Postnatal exposure to synthetic predator odor (TMT) induces quantitative modification in fear-related behaviors during adulthood without change in corticosterone levels.

Abstract : Environmental stimuli and adverse experiences in early life may result in behavioral and physiological changes in adulthood. In several animal species, the odors cues are crucial in the setting of adaptive behaviors, especially towards predators. However, little is known about the effects of postnatal exposure to predator odor on the later physiological and behavioral responses to this natural stressor. Thus, the aim of this study was to investigate the effects of a postnatal exposure to synthetic predator odor (TMT) in mice pups on later adult fear-related behaviors and corticosterone levels in response to this specific stimulus. Pups postnatally exposed to only water showed later in adult life behavioral responses when exposed to TMT that were statistically different from mice that were exposed as neonates to TMT. In addition, mice exposed as neonates to TMT showed a decrease of fear-related behaviors while no differences occurred in the corticosterone levels between both groups.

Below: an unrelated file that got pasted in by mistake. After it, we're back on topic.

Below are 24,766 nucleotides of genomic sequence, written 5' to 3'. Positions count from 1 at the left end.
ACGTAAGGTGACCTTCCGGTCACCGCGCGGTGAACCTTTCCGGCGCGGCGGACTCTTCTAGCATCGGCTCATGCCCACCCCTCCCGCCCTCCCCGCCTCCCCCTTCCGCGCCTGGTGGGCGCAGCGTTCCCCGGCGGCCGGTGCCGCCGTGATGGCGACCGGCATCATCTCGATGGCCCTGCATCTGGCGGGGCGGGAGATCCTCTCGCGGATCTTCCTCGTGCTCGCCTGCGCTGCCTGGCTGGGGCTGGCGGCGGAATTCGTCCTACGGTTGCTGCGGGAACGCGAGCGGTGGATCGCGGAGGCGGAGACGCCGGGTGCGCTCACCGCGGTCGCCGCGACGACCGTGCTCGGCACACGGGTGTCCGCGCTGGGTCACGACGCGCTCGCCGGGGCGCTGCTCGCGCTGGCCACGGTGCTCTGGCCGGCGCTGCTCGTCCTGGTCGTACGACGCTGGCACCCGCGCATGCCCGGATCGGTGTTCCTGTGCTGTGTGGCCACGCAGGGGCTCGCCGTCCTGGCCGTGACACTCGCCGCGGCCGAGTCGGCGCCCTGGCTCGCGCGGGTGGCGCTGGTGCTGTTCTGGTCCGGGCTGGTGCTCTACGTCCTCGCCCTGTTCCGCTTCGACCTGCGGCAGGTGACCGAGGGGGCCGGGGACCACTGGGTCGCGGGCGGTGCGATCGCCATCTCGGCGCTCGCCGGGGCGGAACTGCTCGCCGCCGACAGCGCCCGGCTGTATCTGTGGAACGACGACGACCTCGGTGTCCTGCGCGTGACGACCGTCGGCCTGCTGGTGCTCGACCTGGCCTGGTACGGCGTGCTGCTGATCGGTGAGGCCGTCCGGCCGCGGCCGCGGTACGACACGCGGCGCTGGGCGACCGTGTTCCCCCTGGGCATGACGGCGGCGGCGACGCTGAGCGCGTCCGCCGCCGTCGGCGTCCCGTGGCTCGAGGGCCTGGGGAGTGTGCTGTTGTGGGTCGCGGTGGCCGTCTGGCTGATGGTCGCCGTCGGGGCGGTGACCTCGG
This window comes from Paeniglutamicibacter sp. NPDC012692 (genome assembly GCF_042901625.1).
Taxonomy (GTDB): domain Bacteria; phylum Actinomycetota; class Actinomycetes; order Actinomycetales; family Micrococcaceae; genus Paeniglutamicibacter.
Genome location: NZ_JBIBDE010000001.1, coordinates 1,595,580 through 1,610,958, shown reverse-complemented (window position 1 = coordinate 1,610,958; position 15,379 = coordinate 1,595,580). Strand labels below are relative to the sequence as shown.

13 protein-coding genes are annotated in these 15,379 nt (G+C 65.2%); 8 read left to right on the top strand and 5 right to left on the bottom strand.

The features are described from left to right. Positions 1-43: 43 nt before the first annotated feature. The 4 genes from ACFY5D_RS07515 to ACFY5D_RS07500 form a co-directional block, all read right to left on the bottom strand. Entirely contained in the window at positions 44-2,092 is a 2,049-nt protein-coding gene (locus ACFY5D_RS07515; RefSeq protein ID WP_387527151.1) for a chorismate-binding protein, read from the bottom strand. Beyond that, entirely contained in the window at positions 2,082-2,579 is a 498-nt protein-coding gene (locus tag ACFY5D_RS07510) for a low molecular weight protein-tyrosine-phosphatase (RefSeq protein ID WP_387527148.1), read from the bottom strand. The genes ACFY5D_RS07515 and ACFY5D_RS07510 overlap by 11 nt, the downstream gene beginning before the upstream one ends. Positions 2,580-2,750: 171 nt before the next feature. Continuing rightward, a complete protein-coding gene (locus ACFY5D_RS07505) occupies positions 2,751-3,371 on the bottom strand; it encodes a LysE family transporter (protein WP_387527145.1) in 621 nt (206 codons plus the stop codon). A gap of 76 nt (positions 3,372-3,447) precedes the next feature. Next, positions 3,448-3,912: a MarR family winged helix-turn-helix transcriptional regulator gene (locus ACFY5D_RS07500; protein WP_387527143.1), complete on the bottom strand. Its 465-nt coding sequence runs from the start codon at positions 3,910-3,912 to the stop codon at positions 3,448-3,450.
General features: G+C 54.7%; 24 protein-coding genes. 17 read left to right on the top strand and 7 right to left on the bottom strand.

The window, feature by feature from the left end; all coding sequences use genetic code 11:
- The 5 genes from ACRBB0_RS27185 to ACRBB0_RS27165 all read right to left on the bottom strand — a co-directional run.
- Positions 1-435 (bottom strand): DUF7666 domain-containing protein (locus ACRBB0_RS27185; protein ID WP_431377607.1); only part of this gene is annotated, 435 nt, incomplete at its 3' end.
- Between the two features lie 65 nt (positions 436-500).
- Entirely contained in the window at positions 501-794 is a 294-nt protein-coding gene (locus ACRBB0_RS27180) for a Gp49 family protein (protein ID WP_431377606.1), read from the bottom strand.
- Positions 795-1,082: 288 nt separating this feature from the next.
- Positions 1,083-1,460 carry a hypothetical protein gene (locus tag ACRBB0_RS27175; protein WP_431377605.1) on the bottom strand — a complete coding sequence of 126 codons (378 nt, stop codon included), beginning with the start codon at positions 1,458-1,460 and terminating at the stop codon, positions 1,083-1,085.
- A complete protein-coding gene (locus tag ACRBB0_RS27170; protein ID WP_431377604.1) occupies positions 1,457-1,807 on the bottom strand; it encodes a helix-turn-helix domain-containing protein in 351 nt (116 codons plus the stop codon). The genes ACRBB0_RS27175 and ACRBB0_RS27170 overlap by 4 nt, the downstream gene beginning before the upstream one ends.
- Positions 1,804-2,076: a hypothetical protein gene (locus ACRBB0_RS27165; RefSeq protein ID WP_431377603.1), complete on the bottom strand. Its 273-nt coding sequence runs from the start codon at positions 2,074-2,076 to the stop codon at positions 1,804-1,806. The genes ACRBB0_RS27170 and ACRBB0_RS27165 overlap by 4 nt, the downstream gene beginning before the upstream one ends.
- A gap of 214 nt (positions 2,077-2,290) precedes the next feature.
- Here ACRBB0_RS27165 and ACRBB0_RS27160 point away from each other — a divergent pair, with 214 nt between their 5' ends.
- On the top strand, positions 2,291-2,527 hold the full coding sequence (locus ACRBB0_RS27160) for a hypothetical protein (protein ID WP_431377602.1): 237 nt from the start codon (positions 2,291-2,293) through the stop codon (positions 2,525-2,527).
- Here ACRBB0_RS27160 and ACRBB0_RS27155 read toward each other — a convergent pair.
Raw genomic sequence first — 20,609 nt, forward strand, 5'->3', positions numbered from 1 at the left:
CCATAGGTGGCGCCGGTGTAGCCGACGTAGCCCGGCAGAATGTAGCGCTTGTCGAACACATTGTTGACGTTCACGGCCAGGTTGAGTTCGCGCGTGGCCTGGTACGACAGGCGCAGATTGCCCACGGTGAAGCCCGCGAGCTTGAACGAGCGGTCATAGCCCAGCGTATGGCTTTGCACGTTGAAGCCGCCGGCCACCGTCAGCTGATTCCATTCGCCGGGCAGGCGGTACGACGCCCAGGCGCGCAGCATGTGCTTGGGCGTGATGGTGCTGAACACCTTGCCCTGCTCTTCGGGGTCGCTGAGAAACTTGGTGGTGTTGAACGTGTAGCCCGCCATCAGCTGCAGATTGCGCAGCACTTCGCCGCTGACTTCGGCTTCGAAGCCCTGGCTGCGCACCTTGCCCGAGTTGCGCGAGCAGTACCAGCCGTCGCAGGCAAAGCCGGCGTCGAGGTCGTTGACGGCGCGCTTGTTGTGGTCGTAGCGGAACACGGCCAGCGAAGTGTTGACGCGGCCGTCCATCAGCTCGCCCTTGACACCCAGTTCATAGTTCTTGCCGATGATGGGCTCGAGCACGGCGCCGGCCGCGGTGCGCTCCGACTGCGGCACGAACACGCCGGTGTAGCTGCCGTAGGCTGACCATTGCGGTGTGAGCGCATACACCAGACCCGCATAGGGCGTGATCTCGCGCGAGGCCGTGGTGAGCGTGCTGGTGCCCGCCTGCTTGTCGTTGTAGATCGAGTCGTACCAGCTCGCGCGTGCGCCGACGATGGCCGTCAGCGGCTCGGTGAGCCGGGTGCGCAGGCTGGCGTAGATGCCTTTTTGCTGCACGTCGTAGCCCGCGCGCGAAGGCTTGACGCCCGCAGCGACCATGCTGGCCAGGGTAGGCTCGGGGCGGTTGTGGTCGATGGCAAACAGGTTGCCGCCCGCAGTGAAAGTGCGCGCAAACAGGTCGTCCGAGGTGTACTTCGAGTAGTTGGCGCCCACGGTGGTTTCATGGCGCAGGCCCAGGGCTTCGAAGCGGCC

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https://hal-univ-bourgogne.archives-ouvertes.fr/hal-00681380
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Soumis le : mercredi 21 mars 2012 - 13:29:09
Dernière modification le : vendredi 19 octobre 2018 - 11:48:03

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R. Hacquemand, G. Pourie, L. Jacquot, G. Brand. Postnatal exposure to synthetic predator odor (TMT) induces quantitative modification in fear-related behaviors during adulthood without change in corticosterone levels.. Behavioural Brain Research, Elsevier, 2010, 215 (1), pp.58-62. ⟨10.1016/j.bbr.2010.06.024⟩. ⟨hal-00681380⟩

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